Below is an overview of how your body is changing during the 9 months of pregnancy. Click on the links highlighted in purple to learn more about specific changes that are occurring. Because this is a general overview, you may notice your body develop slightly differently then what is mentioned below. This is because each body is different and your body's specific changes will be unique to you. To learn more, visit whattoexpect.com.
Weeks 1-4 In these first few weeks, your body will not feel very different. Fertilization can only occur within a 24 hour window when a woman is ovulating. (Do note that sperm can stay in the vaginal tract for up to 72 hours, so any form of sexual intercourse within a 72 hour time frame before ovulation may also result in pregnancy). When ovulation occurs, your uterus is already prepared for the life that may develop inside of it. After fertilization, the newly fertilized egg begins its journey form the fallopian tubes to your uterus, or womb. By week 4, implantation will occur. This may result in implantation bleeding, which is usually very light pink, red, or brown, that occurs earlier than your next expected period. With implantation, the fertilized egg will begin secreting hCG (human chorionic gonadotrophin), which tells your body to stop producing eggs and produce more progesterone in order to sustain the pregnancy until the placenta takes over.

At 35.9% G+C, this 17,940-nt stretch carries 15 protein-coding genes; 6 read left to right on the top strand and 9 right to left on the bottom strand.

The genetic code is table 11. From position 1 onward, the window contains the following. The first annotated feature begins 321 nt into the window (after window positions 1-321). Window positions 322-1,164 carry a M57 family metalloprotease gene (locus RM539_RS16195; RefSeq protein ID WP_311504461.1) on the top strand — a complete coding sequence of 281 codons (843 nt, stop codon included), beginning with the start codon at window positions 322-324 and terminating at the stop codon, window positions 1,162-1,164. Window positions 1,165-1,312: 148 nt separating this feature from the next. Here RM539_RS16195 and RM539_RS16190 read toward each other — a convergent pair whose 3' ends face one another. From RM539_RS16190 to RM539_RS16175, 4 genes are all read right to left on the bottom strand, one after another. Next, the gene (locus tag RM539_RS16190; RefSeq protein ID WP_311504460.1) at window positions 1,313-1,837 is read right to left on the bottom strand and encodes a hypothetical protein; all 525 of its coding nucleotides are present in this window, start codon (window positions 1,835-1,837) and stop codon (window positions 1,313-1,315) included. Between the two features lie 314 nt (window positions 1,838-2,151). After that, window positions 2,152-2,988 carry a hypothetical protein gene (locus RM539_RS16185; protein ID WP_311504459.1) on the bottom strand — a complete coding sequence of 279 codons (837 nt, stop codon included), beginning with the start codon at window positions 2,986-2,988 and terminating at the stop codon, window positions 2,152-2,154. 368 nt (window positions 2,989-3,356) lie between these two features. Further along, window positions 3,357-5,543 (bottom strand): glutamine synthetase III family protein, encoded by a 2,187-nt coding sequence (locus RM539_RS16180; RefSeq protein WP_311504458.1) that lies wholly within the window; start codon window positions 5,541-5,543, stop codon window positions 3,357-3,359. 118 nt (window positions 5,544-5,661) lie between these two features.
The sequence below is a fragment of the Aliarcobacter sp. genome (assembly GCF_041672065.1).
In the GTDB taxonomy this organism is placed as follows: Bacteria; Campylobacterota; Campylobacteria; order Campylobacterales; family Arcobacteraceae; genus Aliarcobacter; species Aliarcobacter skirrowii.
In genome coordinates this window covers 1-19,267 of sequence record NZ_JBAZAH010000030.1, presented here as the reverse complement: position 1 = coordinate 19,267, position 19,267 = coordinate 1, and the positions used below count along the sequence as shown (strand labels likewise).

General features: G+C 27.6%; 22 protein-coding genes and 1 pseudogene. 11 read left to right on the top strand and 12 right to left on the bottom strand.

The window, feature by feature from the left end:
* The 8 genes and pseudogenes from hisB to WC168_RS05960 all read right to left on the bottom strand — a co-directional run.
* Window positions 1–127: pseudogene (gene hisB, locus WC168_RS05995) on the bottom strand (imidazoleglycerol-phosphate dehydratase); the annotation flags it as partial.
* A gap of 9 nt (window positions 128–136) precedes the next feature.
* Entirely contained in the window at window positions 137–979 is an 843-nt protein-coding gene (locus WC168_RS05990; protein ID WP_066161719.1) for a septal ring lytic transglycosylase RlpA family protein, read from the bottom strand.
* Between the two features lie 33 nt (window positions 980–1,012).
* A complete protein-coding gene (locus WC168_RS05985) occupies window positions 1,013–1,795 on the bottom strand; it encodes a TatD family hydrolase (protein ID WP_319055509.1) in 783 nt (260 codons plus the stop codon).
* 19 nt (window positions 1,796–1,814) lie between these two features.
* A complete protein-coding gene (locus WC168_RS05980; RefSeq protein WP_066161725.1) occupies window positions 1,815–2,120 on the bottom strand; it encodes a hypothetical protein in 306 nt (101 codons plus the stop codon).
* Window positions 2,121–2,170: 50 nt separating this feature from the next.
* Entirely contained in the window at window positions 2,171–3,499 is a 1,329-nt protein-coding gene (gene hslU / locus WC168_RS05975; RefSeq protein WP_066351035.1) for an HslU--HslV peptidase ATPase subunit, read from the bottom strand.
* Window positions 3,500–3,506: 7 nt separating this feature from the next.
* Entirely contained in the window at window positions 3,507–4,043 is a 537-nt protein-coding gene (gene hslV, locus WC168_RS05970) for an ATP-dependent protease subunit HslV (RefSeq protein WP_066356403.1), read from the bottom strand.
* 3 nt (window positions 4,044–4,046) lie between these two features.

Weeks 5-6 At this point, you will have missed your first period. The hCG levels being secreted from the human embryo are now high enough to be detected by a pregnancy test. This would be a good time to schedule your first doctor appointment for prenatal care. During this period of time, you may feel more exhausted then usual. Your breasts may be tender and you may have slight nausea. Pregnancy hormones will also start to kick in and may cause you to be more emotional or foggy than usual. You may also have an excess in saliva, food cravings, and frequent urination. The amount of blood flow to your lower abdomen has increased by a ten fold and is one of many reasons that you may be experiencing the need to urinate more often. Your sense of smell will also increase. This can be both good and bad. If your increased sense of smell is causing you to be queasy all the time, try to surround yourself with smells that you find relaxing and soothing.